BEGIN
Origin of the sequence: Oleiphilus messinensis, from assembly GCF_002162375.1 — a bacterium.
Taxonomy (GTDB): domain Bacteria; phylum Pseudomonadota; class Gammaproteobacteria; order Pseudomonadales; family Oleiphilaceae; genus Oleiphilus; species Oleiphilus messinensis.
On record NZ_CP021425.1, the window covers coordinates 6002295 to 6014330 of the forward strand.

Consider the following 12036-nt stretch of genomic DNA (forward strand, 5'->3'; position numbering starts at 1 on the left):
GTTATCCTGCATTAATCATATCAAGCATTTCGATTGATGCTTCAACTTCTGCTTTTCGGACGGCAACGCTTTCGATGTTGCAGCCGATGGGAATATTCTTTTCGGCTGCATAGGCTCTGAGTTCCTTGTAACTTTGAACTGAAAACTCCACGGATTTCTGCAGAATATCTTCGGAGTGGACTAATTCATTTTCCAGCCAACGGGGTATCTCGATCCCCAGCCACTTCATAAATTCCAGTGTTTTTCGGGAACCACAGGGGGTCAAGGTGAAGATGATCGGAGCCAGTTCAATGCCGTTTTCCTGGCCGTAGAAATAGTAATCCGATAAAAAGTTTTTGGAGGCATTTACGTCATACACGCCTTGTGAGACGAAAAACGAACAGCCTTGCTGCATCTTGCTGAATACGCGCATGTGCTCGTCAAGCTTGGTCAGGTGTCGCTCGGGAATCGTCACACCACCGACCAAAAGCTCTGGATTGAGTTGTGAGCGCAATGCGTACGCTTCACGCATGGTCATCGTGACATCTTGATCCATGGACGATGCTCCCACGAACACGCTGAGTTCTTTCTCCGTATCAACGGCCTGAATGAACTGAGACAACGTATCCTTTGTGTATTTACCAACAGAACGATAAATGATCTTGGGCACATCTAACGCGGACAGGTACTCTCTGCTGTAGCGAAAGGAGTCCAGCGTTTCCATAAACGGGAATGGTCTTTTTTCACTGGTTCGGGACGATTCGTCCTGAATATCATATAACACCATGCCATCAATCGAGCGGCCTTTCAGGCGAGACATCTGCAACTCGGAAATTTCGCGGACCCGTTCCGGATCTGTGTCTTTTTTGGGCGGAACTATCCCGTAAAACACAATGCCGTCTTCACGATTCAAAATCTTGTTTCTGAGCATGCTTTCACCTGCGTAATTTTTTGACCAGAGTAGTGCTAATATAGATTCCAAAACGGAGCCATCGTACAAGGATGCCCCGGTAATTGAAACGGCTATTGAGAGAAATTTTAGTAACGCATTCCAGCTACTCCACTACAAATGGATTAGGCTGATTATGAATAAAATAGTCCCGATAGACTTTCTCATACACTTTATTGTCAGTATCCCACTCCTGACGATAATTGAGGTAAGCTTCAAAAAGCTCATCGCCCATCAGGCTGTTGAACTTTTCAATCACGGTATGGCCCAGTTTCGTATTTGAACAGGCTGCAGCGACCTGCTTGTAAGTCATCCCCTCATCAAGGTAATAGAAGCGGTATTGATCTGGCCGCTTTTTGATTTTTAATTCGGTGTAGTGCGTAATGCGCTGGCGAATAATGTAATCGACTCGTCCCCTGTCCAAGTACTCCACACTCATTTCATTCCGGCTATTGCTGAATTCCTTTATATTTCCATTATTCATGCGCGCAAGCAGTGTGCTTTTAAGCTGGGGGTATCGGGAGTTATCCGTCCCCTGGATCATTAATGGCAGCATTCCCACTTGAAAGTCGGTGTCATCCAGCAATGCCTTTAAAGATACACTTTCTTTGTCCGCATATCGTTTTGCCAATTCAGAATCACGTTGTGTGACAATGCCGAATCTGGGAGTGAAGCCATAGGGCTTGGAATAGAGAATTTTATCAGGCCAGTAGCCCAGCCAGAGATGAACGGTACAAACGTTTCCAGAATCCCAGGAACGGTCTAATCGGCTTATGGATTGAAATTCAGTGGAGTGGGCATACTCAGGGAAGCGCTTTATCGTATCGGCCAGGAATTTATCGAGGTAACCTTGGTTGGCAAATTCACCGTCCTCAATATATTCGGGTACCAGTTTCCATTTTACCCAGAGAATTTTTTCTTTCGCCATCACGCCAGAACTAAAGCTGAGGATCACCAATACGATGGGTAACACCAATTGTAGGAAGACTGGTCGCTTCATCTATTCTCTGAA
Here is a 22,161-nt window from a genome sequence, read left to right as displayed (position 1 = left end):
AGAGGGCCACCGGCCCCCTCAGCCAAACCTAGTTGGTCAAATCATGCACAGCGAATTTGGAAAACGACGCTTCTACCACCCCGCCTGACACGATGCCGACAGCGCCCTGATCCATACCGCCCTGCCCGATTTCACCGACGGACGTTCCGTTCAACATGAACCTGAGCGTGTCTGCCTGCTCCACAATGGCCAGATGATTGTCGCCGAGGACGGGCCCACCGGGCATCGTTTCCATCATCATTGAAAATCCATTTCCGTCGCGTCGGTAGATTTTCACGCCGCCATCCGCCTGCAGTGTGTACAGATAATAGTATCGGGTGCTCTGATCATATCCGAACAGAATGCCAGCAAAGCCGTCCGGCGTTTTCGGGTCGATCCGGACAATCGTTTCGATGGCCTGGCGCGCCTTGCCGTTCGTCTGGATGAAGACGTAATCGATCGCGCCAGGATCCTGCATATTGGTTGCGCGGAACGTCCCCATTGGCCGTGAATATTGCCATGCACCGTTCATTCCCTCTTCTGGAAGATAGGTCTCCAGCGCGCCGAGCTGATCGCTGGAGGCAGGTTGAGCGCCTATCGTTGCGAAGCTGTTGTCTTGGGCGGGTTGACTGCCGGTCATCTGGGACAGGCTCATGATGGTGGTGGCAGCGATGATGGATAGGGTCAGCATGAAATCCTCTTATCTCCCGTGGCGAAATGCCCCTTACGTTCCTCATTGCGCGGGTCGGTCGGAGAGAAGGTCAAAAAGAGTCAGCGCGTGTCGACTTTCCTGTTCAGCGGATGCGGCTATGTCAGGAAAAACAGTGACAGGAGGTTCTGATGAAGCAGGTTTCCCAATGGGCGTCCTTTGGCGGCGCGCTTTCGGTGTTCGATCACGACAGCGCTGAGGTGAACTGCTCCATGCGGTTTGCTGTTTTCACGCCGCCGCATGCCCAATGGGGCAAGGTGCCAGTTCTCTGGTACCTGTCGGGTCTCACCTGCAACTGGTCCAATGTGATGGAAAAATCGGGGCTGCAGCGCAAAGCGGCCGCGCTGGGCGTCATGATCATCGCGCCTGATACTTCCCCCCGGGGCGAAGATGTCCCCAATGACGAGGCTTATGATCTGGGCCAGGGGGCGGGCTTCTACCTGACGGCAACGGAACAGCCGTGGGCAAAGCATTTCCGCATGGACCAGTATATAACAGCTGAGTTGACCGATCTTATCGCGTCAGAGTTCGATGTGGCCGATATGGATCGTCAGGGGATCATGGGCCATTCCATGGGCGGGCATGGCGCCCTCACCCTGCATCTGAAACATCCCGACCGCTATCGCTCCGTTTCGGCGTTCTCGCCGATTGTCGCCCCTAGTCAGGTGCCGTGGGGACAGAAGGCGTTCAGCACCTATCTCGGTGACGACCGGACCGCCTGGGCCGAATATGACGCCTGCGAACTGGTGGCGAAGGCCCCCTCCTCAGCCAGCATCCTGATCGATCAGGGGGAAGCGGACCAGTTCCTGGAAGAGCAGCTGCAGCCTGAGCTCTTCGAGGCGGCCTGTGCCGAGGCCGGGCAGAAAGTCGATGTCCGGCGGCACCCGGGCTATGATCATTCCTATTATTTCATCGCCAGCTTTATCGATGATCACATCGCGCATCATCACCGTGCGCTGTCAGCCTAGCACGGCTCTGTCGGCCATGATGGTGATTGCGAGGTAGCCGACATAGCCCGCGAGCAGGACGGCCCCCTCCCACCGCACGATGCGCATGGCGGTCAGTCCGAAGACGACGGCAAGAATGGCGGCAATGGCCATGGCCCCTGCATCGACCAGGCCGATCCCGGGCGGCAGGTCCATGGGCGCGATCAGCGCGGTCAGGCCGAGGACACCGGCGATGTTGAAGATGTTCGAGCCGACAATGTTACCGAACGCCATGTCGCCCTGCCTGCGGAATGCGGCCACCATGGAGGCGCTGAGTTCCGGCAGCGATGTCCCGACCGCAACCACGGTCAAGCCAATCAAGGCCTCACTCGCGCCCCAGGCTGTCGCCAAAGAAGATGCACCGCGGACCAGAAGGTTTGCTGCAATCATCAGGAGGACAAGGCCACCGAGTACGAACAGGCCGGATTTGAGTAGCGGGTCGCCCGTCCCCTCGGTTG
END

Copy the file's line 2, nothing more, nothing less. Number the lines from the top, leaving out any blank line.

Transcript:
Taxonomy (GTDB): domain Bacteria; phylum Pseudomonadota; class Gammaproteobacteria; order Pseudomonadales; family Oleiphilaceae; genus Oleiphilus; species Oleiphilus messinensis.